has to be put into a nursing home due to Alzheimer's disease. Now you
would need to go to probate court before being able to do anything with the
jointly-owned assets. In this case, joint tenancy actually turned out to
be a curse.

Living trusts are well-suited to handle just such a contingency. A
growing number of Americans are putting their assets into living trusts
because they want to avoid being placed under a court-appointed guardian,
if they become physically or mentally disabled and are unable to manage
their affairs. "With a living trust, you can designate the person
(generally the successor trustee) who'll take over your affairs in the
event you become in-
competent," says an estate planner who advises senior citizens on a regular
basis. This avoids the cost and public embarrassment of a court
conservatorship or guardianship pro-

Why Aren't Living Trusts Better Known?
If living trusts are such a wonderful device for passing on your
inheirtance to your children, why aren't they better known?

Well, the truth is they are getting increasingly more popular, more so
in certain parts of the country than others. You'll regularly find
articles on living trusts in most major personal finance or money magazines
and also in newspaper columns. These articles universally laud the
benefits of living trusts against wills, or the scarier option of dying
without a will.

This does not mean that every attorney in your town knows about living
trusts, or is willing to help you set up a living trust. Many simply do
not enough about living trusts, and there are some who would rather you
didn't know anything about them. These attorneys drive a substantial
portion of their income from our probate system and they are not about to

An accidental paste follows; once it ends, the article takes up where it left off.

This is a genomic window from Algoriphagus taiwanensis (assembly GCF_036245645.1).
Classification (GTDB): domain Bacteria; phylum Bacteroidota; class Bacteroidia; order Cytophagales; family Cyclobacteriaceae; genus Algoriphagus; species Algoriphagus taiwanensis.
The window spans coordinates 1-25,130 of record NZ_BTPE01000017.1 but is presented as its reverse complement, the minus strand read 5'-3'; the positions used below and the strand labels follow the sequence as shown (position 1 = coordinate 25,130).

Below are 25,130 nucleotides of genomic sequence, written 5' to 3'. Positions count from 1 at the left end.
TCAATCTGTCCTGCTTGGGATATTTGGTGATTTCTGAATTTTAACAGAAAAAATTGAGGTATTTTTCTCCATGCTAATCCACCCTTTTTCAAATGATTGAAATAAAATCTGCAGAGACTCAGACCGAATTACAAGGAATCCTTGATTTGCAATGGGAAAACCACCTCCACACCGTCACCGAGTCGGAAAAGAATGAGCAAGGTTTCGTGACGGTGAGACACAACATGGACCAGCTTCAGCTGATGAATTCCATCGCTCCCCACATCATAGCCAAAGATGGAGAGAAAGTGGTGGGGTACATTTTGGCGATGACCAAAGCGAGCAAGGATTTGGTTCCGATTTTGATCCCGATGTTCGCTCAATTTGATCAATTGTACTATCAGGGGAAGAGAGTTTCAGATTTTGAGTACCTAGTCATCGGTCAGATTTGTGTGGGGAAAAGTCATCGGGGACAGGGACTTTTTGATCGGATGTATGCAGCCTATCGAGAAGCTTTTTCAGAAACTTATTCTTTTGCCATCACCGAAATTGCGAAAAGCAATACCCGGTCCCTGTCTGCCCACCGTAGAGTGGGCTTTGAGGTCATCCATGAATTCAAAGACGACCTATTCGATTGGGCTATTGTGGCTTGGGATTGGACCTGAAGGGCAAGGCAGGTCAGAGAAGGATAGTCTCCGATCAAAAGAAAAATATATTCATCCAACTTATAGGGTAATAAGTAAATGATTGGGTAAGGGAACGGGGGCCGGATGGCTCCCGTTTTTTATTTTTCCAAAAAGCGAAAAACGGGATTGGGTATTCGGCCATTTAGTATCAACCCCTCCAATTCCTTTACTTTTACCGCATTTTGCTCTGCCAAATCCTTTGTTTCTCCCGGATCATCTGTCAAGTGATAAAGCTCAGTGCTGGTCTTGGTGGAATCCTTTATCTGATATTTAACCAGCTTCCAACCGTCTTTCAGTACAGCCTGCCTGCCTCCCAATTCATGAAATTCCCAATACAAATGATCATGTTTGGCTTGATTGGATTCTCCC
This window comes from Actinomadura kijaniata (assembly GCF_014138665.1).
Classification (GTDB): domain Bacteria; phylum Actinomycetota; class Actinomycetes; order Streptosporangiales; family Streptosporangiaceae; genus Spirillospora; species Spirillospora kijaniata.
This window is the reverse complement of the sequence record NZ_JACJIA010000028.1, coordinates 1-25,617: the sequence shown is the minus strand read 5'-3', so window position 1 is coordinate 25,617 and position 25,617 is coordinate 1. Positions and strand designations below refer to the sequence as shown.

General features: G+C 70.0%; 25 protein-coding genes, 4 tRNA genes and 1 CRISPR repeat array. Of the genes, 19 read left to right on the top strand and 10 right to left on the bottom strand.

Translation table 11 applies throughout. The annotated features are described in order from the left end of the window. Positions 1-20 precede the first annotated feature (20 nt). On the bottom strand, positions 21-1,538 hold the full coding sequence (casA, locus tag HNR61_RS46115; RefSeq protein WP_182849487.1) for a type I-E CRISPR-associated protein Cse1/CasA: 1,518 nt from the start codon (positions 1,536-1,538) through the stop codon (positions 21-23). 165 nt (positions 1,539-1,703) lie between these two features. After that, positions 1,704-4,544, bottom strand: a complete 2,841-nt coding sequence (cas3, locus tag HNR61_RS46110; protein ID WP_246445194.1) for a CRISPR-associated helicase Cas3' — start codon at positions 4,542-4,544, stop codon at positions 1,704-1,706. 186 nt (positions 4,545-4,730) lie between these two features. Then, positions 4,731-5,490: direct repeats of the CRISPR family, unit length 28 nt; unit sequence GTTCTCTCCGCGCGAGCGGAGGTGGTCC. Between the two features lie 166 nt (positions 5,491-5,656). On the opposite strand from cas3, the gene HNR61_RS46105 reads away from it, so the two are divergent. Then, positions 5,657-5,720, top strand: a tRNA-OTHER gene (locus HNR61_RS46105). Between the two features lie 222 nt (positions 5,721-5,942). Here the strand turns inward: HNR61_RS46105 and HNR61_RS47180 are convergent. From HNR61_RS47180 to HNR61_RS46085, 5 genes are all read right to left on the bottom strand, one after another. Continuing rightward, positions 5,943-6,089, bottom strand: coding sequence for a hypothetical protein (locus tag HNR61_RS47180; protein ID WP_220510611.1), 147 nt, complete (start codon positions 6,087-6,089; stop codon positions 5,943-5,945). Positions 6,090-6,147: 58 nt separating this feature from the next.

kill the "cash-cow." These attorneys are building a "will file"; each will
they write, they hope, will ripen into a probate estate.

Then there are some attorneys who've seen the writing on the wall and
have decided to join the bandwagon. They have discovered that helping
people set up a living trust can be just as lucrative as probating an
estate, especially if you can charge $595, $895 or $1,500 to set up a
simple revocable living trust. They advertise free seminars in local
newspapers and sign up clients just for such a service.

While doing it, they can portray themselves as heroes. A law firm in
Southern California, in its free - seminar advertisement for a living
trust, touts itself as "defying the system by placing principle above
profit." It is "willing to forego million of dollars in probate fees in
favor of preparing a one-time, foolproof, affordable plan." This just
proves the point I've been trying to make here: Probate is a multi-million
dollars business and, like the ad says, "you should avoid it like the

For further information, contact:
Bob Johnson @ New Day Marketing
522 S. Citron St.
Anaheim, CA 92805

Want a FREE catalog with information about living trusts?
Listen to a 30 secound message @ (714)490-4557

If you have questions contact Bob Johnson